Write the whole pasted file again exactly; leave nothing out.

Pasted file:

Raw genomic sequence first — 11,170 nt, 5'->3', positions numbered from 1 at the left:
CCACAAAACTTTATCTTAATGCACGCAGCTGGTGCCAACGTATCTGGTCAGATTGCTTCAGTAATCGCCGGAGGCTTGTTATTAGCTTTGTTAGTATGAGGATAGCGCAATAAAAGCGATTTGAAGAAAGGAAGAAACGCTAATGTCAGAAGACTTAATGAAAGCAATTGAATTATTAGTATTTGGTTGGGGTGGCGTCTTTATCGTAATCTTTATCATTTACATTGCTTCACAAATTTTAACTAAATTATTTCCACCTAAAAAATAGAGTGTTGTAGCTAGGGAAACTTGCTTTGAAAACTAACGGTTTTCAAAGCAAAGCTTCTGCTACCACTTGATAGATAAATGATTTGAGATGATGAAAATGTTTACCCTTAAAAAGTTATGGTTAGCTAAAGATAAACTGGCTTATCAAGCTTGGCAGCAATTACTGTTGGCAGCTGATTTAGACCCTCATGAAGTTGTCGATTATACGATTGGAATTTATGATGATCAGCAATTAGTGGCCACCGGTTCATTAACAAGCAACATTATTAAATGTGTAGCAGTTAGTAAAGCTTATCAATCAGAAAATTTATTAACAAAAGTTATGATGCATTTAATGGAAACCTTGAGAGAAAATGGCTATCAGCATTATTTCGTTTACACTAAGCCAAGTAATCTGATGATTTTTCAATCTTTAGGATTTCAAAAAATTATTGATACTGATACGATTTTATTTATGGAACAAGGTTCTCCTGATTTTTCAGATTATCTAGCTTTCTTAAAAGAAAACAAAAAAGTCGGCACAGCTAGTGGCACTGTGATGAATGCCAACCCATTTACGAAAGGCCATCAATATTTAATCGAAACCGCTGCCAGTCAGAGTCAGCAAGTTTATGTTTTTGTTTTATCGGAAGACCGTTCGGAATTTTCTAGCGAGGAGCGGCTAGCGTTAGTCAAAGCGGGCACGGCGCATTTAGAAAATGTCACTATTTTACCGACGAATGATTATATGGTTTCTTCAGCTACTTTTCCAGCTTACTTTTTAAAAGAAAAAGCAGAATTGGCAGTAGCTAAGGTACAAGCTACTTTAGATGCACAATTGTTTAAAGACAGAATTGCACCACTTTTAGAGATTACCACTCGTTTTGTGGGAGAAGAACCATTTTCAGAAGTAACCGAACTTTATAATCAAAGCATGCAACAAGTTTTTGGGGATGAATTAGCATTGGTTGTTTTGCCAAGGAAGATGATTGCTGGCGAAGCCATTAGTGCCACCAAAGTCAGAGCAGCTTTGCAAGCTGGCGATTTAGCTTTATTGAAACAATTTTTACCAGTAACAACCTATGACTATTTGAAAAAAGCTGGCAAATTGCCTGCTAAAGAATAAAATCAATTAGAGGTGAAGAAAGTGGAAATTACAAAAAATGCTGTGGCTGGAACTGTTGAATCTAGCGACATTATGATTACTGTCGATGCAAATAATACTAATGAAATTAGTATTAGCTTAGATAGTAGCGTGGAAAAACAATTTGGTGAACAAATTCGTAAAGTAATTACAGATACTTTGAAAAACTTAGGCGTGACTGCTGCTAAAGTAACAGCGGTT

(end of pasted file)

Raw genomic sequence first — 11,170 nt, 5'->3', positions numbered from 1 at the left:
CCACAAAACTTTATCTTAATGCACGCAGCTGGTGCCAACGTATCTGGTCAGATTGCTTCAGTAATCGCCGGAGGCTTGTTATTAGCTTTGTTAGTATGAGGATAGCGCAATAAAAGCGATTTGAAGAAAGGAAGAAACGCTAATGTCAGAAGACTTAATGAAAGCAATTGAATTATTAGTATTTGGTTGGGGTGGCGTCTTTATCGTAATCTTTATCATTTACATTGCTTCACAAATTTTAACTAAATTATTTCCACCTAAAAAATAGAGTGTTGTAGCTAGGGAAACTTGCTTTGAAAACTAACGGTTTTCAAAGCAAAGCTTCTGCTACCACTTGATAGATAAATGATTTGAGATGATGAAAATGTTTACCCTTAAAAAGTTATGGTTAGCTAAAGATAAACTGGCTTATCAAGCTTGGCAGCAATTACTGTTGGCAGCTGATTTAGACCCTCATGAAGTTGTCGATTATACGATTGGAATTTATGATGATCAGCAATTAGTGGCCACCGGTTCATTAACAAGCAACATTATTAAATGTGTAGCAGTTAGTAAAGCTTATCAATCAGAAAATTTATTAACAAAAGTTATGATGCATTTAATGGAAACCTTGAGAGAAAATGGCTATCAGCATTATTTCGTTTACACTAAGCCAAGTAATCTGATGATTTTTCAATCTTTAGGATTTCAAAAAATTATTGATACTGATACGATTTTATTTATGGAACAAGGTTCTCCTGATTTTTCAGATTATCTAGCTTTCTTAAAAGAAAACAAAAAAGTCGGCACAGCTAGTGGCACTGTGATGAATGCCAACCCATTTACGAAAGGCCATCAATATTTAATCGAAACCGCTGCCAGTCAGAGTCAGCAAGTTTATGTTTTTGTTTTATCGGAAGACCGTTCGGAATTTTCTAGCGAGGAGCGGCTAGCGTTAGTCAAAGCGGGCACGGCGCATTTAGAAAATGTCACTATTTTACCGACGAATGATTATATGGTTTCTTCAGCTACTTTTCCAGCTTACTTTTTAAAAGAAAAAGCAGAATTGGCAGTAGCTAAGGTACAAGCTACTTTAGATGCACAATTGTTTAAAGACAGAATTGCACCACTTTTAGAGATTACCACTCGTTTTGTGGGAGAAGAACCATTTTCAGAAGTAACCGAACTTTATAATCAAAGCATGCAACAAGTTTTTGGGGATGAATTAGCATTGGTTGTTTTGCCAAGGAAGATGATTGCTGGCGAAGCCATTAGTGCCACCAAAGTCAGAGCAGCTTTGCAAGCTGGCGATTTAGCTTTATTGAAACAATTTTTACCAGTAACAACCTATGACTATTTGAAAAAAGCTGGCAAATTGCCTGCTAAAGAATAAAATCAATTAGAGGTGAAGAAAGTGGAAATTACAAAAAATGCTGTGGCTGGAACTGTTGAATCTAGCGACATTATGATTACTGTCGATGCAAATAATACTAATGAAATTAGTATTAGCTTAGATAGTAGCGTGGAAAAACAATTTGGTGAACAAATTCGTAAAGTAATTACAGATACTTTGAAAAACTTAGGCGTGACTGCTGCTAAAGTAACAGCGGTT